Russell, in “Introduction to Mathematical Philosophy,” says:
“It has been thought ever since the time of Leibniz that the differential and integral calculus required infinitesimal quantities. Mathematicians (especially Weierstrass) proved that this is an error; but errors incorporated, e.g. in what Hegel has to say about mathematics, die hard, and philosophers have tended to ignore the work of such men as Weierstrass.”
The philosophy of math class I’m taking now will probably show me what the work of a mathematician like Weierstrass has to offer philosophers. (I don’t really know.) However, this quote made me wonder what errors Russell had in mind. What errors were incorporated into what Hegel said about mathematics? Did Hegel talk about infinitesimals? Russell doesn’t specify what the errors are, which is too bad. I hope he doesn’t mean the alleged quip about the necessity of the number of planets being 9. Whether or not Hegel actually said that, it is a stretch to call that an error in mathematics.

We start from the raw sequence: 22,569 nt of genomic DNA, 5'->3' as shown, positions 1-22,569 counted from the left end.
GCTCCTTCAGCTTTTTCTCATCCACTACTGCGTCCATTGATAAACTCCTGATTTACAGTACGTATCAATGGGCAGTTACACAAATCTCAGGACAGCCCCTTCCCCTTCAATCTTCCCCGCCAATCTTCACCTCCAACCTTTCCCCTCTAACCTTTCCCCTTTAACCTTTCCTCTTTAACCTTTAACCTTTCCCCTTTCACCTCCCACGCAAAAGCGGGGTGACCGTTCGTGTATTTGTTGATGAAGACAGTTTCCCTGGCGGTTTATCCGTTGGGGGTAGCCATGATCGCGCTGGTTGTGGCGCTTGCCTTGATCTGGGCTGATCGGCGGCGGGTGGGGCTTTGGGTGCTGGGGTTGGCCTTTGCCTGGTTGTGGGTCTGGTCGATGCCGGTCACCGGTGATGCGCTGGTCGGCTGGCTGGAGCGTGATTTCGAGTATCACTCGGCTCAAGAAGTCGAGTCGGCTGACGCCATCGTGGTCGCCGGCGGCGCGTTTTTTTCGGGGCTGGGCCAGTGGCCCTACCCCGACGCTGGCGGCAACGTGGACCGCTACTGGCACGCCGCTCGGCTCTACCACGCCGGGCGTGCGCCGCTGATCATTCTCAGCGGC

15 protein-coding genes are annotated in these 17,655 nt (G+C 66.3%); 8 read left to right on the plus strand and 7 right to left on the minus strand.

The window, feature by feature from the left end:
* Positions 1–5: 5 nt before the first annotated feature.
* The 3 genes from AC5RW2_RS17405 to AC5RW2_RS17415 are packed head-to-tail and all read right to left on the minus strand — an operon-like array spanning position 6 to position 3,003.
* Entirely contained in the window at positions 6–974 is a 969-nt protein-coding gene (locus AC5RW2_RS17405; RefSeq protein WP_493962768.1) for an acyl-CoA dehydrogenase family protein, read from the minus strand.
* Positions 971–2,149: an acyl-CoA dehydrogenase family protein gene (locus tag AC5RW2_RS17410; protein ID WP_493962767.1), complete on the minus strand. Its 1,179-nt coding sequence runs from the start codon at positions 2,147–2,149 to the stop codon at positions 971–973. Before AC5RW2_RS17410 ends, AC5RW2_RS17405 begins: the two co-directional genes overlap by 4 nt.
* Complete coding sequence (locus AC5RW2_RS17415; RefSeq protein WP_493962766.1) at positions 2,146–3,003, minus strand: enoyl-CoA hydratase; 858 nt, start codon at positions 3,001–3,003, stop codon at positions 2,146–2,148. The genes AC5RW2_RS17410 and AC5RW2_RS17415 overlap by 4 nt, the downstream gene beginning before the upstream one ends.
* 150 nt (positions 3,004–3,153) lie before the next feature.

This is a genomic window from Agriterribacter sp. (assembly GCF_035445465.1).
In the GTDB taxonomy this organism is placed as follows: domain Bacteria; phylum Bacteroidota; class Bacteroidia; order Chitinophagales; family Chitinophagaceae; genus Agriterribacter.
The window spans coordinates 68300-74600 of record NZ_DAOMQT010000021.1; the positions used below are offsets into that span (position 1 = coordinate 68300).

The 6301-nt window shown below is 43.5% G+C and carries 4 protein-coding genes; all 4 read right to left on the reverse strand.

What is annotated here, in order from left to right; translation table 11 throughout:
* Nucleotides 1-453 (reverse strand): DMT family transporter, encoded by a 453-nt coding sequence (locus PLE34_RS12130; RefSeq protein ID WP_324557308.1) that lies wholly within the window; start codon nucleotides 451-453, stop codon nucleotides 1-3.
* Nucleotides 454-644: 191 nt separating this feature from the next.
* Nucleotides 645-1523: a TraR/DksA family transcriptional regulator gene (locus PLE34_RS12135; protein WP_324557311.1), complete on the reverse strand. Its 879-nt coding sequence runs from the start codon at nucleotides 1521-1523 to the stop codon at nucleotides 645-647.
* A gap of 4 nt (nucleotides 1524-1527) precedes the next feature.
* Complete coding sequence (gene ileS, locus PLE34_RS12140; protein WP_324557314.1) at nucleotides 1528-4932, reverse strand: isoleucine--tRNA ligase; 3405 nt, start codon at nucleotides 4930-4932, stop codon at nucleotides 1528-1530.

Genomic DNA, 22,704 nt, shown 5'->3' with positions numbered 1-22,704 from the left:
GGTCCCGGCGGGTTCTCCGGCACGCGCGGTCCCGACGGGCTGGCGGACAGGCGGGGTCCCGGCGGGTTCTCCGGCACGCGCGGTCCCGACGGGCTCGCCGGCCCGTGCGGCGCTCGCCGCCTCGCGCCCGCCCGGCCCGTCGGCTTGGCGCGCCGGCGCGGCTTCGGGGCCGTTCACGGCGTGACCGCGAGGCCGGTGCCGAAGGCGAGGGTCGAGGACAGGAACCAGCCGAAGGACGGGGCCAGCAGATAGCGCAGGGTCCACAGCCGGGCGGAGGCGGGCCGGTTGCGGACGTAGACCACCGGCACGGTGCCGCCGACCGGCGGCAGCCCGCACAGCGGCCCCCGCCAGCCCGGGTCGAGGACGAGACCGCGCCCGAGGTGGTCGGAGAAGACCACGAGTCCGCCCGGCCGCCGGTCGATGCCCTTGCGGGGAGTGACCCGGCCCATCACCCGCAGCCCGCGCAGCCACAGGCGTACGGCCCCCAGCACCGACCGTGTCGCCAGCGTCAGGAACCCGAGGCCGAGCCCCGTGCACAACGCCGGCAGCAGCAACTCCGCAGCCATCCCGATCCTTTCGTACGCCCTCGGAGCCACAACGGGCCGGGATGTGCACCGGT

Advertisements